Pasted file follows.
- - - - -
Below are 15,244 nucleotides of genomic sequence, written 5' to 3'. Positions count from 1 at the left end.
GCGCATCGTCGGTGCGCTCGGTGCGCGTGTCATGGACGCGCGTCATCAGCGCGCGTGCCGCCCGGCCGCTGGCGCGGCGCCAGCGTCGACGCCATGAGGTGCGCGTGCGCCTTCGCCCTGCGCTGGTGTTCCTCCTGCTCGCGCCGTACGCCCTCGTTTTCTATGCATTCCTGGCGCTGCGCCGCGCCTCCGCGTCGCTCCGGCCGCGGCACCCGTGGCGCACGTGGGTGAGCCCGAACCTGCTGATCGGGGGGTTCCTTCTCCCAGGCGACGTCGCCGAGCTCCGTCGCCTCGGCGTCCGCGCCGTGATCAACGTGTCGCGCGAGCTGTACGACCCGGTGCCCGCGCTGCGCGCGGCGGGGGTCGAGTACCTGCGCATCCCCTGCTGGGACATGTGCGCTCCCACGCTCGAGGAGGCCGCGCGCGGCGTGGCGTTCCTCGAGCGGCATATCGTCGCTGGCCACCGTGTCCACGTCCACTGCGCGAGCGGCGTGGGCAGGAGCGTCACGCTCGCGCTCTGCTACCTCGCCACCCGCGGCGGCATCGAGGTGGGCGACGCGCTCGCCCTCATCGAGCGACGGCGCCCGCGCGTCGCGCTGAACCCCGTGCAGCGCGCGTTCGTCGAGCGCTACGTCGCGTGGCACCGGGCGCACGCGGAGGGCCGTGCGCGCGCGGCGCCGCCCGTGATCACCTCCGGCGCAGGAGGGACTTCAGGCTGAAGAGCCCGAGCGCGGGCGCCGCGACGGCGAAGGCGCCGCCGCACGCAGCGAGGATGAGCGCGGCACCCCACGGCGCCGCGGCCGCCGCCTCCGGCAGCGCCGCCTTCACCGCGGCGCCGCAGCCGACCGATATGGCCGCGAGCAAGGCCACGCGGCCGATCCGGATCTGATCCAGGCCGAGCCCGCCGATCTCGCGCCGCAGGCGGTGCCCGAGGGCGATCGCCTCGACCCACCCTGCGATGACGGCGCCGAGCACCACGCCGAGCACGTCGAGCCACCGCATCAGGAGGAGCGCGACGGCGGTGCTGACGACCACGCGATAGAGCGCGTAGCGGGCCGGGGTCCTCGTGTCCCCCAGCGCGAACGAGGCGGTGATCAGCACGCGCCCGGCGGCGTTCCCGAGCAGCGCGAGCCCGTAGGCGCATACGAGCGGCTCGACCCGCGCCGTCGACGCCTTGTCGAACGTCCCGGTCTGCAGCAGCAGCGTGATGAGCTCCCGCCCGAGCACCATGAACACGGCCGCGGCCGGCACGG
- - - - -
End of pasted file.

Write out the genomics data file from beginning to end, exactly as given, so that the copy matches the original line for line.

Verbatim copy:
Below are 15,244 nucleotides of genomic sequence, written 5' to 3'. Positions count from 1 at the left end.
GCGCATCGTCGGTGCGCTCGGTGCGCGTGTCATGGACGCGCGTCATCAGCGCGCGTGCCGCCCGGCCGCTGGCGCGGCGCCAGCGTCGACGCCATGAGGTGCGCGTGCGCCTTCGCCCTGCGCTGGTGTTCCTCCTGCTCGCGCCGTACGCCCTCGTTTTCTATGCATTCCTGGCGCTGCGCCGCGCCTCCGCGTCGCTCCGGCCGCGGCACCCGTGGCGCACGTGGGTGAGCCCGAACCTGCTGATCGGGGGGTTCCTTCTCCCAGGCGACGTCGCCGAGCTCCGTCGCCTCGGCGTCCGCGCCGTGATCAACGTGTCGCGCGAGCTGTACGACCCGGTGCCCGCGCTGCGCGCGGCGGGGGTCGAGTACCTGCGCATCCCCTGCTGGGACATGTGCGCTCCCACGCTCGAGGAGGCCGCGCGCGGCGTGGCGTTCCTCGAGCGGCATATCGTCGCTGGCCACCGTGTCCACGTCCACTGCGCGAGCGGCGTGGGCAGGAGCGTCACGCTCGCGCTCTGCTACCTCGCCACCCGCGGCGGCATCGAGGTGGGCGACGCGCTCGCCCTCATCGAGCGACGGCGCCCGCGCGTCGCGCTGAACCCCGTGCAGCGCGCGTTCGTCGAGCGCTACGTCGCGTGGCACCGGGCGCACGCGGAGGGCCGTGCGCGCGCGGCGCCGCCCGTGATCACCTCCGGCGCAGGAGGGACTTCAGGCTGAAGAGCCCGAGCGCGGGCGCCGCGACGGCGAAGGCGCCGCCGCACGCAGCGAGGATGAGCGCGGCACCCCACGGCGCCGCGGCCGCCGCCTCCGGCAGCGCCGCCTTCACCGCGGCGCCGCAGCCGACCGATATGGCCGCGAGCAAGGCCACGCGGCCGATCCGGATCTGATCCAGGCCGAGCCCGCCGATCTCGCGCCGCAGGCGGTGCCCGAGGGCGATCGCCTCGACCCACCCTGCGATGACGGCGCCGAGCACCACGCCGAGCACGTCGAGCCACCGCATCAGGAGGAGCGCGACGGCGGTGCTGACGACCACGCGATAGAGCGCGTAGCGGGCCGGGGTCCTCGTGTCCCCCAGCGCGAACGAGGCGGTGATCAGCACGCGCCCGGCGGCGTTCCCGAGCAGCGCGAGCCCGTAGGCGCATACGAGCGGCTCGACCCGCGCCGTCGACGCCTTGTCGAACGTCCCGGTCTGCAGCAGCAGCGTGATGAGCTCCCGCCCGAGCACCATGAACACGGCCGCGGCCGGCACGG